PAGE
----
Coenzyme Q-10 is contained in animal foods that we eat, but over 90% of this molecule is synthesized in the body. Curiously enough, it shares a common molecule with the synthetic process for cholesterol. The subscript "10" refers to the number of side chains. This is important, because lab rats synthesize and use Co-Q-9, which is chemically different, so the results with lab rats should not be extrapolated to human use. Your tissue level of CoQ decreases with age, chronic heart failure, diabetes, some cancers, and HIV, but adding CoQ to the diet has not been shown to benefit any of these conditions. It will, however, help protect the heart from the side effects of doxorubicin, an anti-cancer drug, and does help the immune system of lab rats.

     As I mentioned in my earlier blog, CoQ is a vital molecule for the electron transport chain that lets the cell generate aerobic (requiring oxygen) energy, which accounts for over 90% of the body's requirement. No other molecule in the body can do this job.The molecule was discovered in 1957, and is found in the membranes of many cell organelles, especially in mitochondria, the energy factories of the body. The molecule is fat-soluble,  and also has anti-oxidant properties as well as the ability to regenerate other antioxidants such as Vitamin E.

     Because the molecule is fat soluble, absorption is best when taken with food. A typical dose is 150 to 300 mg/day. It was found that it may help some migraneurs, and when taken with magnesium citrate and Vitamin B2 (riboflavin) help prevent migraine attacks in some patients. Because it shares a common molecule with the synthesis of cholesterol, statins, which reduce the level of cholesterol, also reduce the level of CoQ. Oddly enough, some beta-blockers also reduce the tissue level of CoQ.

     There are few studies that show any unequivocal benefit from taking CoQ-10. It does improve the immune system of lab rats, but not of humans. It also seems to protect lab rats from the damages of external radiation.The two interventional studies, one on patients with heart failure  and one on patients with breast cancer failed to show a significant benefit. Studies to see if CoQ supplementation increased the lifetime of lab rats led to contradictory results.
However, a meta-analysis (and see my previous blog for my critique of such studies) did show that Co-Q-10 lowered the blood pressure in humans, by as much as 15mm systolic and 10 mm diastolic, which is a very powerful result. No study has shown that Co-Q supplementation reverses the decrease of CoQ caused by statins.

     In summary, coenzyme Q-10 is a vital molecule for energy generation, and we are busily looking for a clinical use for supplemental doses.  I am looking forward to a double-blind study to validate its benefit in patients with hypertension, as well as  to see if it can prevent the muscle aches  and muscle breakdown that can develop with the use of statins.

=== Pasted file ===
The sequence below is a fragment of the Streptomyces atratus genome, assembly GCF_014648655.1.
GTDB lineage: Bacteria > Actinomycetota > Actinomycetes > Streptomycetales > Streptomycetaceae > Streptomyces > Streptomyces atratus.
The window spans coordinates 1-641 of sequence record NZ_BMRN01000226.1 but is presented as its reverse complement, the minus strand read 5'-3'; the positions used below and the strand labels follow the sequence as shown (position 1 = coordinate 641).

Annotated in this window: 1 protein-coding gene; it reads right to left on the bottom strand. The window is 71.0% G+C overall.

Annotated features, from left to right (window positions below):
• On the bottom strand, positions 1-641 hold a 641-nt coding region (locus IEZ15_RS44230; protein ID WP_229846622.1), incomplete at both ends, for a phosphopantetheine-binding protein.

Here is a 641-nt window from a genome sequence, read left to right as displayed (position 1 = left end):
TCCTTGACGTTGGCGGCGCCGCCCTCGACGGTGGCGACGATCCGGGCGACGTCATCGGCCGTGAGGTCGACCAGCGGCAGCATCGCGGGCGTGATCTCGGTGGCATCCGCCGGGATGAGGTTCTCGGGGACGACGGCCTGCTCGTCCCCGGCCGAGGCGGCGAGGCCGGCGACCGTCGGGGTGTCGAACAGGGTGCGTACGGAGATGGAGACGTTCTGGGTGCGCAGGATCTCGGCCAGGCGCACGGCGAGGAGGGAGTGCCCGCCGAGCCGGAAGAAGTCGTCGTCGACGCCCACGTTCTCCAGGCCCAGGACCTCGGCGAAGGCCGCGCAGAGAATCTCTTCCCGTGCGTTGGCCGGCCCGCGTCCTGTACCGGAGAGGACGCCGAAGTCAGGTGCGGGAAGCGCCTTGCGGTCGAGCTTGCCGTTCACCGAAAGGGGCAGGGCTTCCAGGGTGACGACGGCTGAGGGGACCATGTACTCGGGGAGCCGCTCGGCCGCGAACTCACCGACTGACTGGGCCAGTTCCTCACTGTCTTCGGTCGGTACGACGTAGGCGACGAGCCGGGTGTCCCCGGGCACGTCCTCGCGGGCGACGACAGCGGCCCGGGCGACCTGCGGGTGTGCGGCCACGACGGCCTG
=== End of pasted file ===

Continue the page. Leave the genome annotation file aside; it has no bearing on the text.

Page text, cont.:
Wednesday, June 5, 2013

Pancreatic Cancer, Pancreatitis, and Diabetes.

     There was an article last week (Friday, May 31) on the front page of the business section of the NY Times quoting an interview with a doctor who claims that he has evidence that a diabetes drug, Januvia, can predispose the users to pancreatic cancer, based on animal studies.

     First, let me say a few words about all drug/animal studies. Animals have very different biochemical milieus than do humans, and the results of animal studies may not apply to humans. As an example of the difference, every animal but man and the guinea pig have the necessary enzymes to synthesize ascorbic acid, or Vitamin C. So already their chemistry is different. It is not automatic that a drug that has effect A on animals will have effect A on humans, and vice versa.

     Several decades ago, Congress passed a law with the Delaney clause, saying that any food additive that caused tumors in animals could not be added to food for humans. Shortly thereafter it was found that saccharine caused tumors in mouse bladders. Since saccharine was the only synthetic sweetener then available, Congress immediately passed a law exempting saccharine. So even the lawmakers don't believe the animal-human link.

     The changes that Dr. Peter Butler found were "pre-cancerous" lesions in rats, and no one knows how many precancerous lesions progress or what the time frame is. Post-marketing surveys have found no increased incidence of pancreatic cancers in users of Januvia, but there is argument as to whether or not there is an increased incidence of pancreatitis. As I have said before, if you have to argue about the significance of data, it almost certainly is not significant.

     What are the risk factors for pancreatic cancer? Age, obesity, chronic pancreatitis, and diabetes. The link with diabetes is tricky, because often pancreatic cancer first makes its presence known by causing diabetes. No one has shown that alcohol consumption is a risk factor for pancreatic cancer, even though it is a risk factor for chronic pancreatitis, and chronic pancreatitis is "linked" to pancreatic cancer, but not shown to cause it if you parse the observational data. OTOH extrapolating from diet studies, the Mediterranean diet should be protective.

     In summary, since diabetes itself is a risk factor for pancreatic cancer, the proper study would be to compare two groups of diabetics, one of whom takes Januvia while the other does not. And these patients should have the same diet vis-a-vis red meat and vegetables. I wonder if chronic pancreatitis is a risk factor for pancreatic cancer in lab rats? If it is not, then such a result would invalidate the  extrapolation from lab rats to humans.